By Frank McClatchie

In the process of retrofitting IP cameras into an analog video installation it is sometimes possible to use the existing coaxial cable to save time and construction expenses when the cables are hard to run or require extensive excavation. Because the IP signal is really two signals operating in opposite directions it requires the use of adaptor equipment at each end of the coaxial cable to convert the impedance of the IP signal and its duplex nature for use on the two conductor coax cable.

A problem has surfaced when using coaxial cable for IP cameras that is not easy to spot unless you know what to look for. Sometimes for no apparent reason, the connection between the IP camera and the NVR on the coax cable simply does not work and when you wiggle the cables it will work for a while and then fail again or the picture exhibits large numbers of freeze frames. Wiggling the cables would normally indicate that the BNC connector is loose and needs to be re-fitted, but sometimes it’s more than that.

The problem is intermittent loss of pictures due to the way the BNC connectors are attached to the Coaxial Cable. This has come to light during tests of IP picture transmission over relatively old previously installed Coaxial Cables. These cables transmit ordinary analog video without any difficulty, but when used to transmit IP camera signals, these cables sometimes exhibit intermittent IP data transmission.

After careful examination it appears that these BNC connections are suffering from a small resistance on the interior of the connector which is not enough to cause a visible amplitude change in baseband video transmission, but is enough to cause a reflection of the data stream so that the data becomes distorted thus introducing errors into the data transmission so that IP pictures cannot be transmitted through that particular cable without generating unacceptable data error rates.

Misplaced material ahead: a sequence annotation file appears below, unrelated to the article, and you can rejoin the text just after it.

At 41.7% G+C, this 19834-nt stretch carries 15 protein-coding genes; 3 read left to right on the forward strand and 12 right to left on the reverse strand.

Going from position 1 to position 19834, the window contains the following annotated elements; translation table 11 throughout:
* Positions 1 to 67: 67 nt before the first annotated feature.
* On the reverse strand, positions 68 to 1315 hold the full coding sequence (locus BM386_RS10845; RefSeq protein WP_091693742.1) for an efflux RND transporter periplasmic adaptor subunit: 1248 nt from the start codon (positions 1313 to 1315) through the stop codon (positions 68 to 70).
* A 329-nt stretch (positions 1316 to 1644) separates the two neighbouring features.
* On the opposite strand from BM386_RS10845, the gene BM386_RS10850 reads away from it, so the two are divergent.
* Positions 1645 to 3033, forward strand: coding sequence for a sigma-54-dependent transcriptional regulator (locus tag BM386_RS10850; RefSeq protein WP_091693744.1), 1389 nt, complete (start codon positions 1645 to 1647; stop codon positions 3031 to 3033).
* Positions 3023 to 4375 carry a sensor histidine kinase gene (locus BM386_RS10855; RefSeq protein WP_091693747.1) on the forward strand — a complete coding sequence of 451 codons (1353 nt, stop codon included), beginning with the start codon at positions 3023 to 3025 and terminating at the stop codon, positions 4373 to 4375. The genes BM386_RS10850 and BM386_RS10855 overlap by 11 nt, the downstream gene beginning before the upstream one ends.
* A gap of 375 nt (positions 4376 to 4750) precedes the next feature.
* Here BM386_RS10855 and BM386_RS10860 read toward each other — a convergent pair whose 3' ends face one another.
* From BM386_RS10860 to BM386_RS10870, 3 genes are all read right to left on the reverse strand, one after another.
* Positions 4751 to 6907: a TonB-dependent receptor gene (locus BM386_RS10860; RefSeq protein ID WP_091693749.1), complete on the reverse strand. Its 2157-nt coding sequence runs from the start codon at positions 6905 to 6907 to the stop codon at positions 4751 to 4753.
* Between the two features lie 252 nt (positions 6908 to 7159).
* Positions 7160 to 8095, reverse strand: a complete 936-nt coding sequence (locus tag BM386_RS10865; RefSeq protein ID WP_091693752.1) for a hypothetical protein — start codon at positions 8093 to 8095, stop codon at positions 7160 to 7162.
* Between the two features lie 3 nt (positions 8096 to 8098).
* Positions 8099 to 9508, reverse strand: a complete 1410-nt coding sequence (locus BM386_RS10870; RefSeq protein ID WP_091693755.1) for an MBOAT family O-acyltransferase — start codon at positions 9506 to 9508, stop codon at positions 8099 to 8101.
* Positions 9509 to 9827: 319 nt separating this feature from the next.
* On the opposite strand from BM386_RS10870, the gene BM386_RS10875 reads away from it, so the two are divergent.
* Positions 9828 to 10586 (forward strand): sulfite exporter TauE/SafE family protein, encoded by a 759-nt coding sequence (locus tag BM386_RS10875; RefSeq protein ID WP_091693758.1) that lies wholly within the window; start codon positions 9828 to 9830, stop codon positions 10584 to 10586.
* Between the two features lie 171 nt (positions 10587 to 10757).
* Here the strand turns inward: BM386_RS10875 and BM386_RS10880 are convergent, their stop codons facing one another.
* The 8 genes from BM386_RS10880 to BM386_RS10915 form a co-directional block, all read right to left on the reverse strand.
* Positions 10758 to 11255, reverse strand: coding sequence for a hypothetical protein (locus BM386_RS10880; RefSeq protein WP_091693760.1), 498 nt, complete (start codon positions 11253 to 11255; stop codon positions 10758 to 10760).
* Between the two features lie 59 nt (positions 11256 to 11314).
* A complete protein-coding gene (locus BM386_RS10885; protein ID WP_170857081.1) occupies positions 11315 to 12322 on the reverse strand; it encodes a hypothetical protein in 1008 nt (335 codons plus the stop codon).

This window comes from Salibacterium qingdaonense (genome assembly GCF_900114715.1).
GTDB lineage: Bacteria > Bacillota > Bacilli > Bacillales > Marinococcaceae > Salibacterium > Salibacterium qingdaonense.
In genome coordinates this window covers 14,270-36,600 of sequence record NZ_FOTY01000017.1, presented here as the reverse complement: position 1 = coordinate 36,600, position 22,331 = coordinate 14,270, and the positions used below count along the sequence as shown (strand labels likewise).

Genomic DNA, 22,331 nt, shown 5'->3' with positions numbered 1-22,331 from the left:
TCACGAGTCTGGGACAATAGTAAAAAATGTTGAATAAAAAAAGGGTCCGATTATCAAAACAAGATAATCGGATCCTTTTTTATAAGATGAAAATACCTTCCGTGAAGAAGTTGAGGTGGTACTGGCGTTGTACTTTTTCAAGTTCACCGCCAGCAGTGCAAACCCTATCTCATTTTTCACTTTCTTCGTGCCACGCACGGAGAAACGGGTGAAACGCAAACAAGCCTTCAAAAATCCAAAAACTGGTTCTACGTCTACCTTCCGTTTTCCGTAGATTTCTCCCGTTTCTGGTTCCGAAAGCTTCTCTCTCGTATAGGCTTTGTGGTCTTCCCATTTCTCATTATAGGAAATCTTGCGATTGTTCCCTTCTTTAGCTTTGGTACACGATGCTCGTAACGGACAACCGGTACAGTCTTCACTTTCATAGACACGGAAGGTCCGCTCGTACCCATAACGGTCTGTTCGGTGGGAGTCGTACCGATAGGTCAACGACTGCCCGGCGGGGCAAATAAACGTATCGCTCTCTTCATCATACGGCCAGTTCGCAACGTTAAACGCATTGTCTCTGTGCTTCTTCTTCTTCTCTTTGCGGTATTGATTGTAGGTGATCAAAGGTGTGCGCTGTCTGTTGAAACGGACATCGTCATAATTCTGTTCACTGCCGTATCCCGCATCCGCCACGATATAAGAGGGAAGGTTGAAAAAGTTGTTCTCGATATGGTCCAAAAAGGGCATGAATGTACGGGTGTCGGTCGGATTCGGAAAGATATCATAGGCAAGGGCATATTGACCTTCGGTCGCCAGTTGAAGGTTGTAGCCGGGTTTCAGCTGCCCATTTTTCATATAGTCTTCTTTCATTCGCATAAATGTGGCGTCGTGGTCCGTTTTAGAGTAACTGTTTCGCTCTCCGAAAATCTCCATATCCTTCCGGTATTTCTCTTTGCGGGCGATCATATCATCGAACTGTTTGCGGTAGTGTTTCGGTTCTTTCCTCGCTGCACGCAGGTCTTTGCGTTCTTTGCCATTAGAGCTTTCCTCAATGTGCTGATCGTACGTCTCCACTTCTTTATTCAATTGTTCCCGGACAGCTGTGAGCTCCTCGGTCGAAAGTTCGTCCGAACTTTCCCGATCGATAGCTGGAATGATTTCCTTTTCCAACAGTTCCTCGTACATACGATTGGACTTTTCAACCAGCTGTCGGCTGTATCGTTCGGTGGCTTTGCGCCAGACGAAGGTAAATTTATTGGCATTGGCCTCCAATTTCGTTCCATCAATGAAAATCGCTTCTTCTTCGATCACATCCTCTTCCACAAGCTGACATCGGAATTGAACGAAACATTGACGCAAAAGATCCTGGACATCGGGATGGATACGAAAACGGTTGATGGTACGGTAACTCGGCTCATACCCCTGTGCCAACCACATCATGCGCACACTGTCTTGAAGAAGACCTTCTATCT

These extra resistances may only be on the order of an Ohm or so and thus are not observed on baseband video signals, but can completely disrupt IP picture transmission. The cause of the extra resistance is a thin film or coating of corrosion (copper oxide) on the surface of the conductors particularly the center conductor as it meets with the center pin of the male BNC connector. This may be the source of some of the unexplained IP picture failures that have been observed.

This particular problem appears to occur due to inadequate crimping of the center conductor during assembly or a loosening of the connection due to thermal “pull out” of the center conductor, and of course can be remedied by SOLDERING instead of crimping the central coaxial wire to the center conductor of the Coaxial Connector.

After making these tests F M Systems, Inc. is recommending that crimping of the center conductors on BNC Connectors be eliminated and that all center Pin conductors on BNC connectors be soldered to insure continuity of center conductors when that cable is used for IP picture transmission.  Because of the high frequency nature of the IP signals even small discontinuities of the cable on a moderately long run can introduce reflections of the digital signal that can introduce errors in the received signal, thus preventing the transmission of the picture.

An installed coaxial cable can have a life span of 20 years or more if properly installed. Soldering the center pin of the BNC connector is a small step that will guarantee that the cable continues to perform well over its entire lifetime.

If you are looking for a unit to convert your IP video signal for use on coaxial cable you may consider our IPC-1 IP over coax converter.

IP Over Coax Converter

                   IP Over Coax Converter

The IPC-1 allows IP camera signals to travel on existing RG59U or RG6 coaxial cables once used for analog cameras and will extend the operating range of an IP camera far beyond the 100 meter limitation of network cabling to over 300 meters (1000 Feet) of coax cable. This equipment operates in full duplex mode without reducing maximum network speed and requires very little installation time with absolutely no set up of IP or MAC addresses so no configuration time is required. You can use this equipment with 10 Mbps signals all the way up to 100Mbps standard Ethernet IP signals. The IPC-1 will pass all forms of error detection and parity signals without interference. This unit is for non P.O.E. installations.


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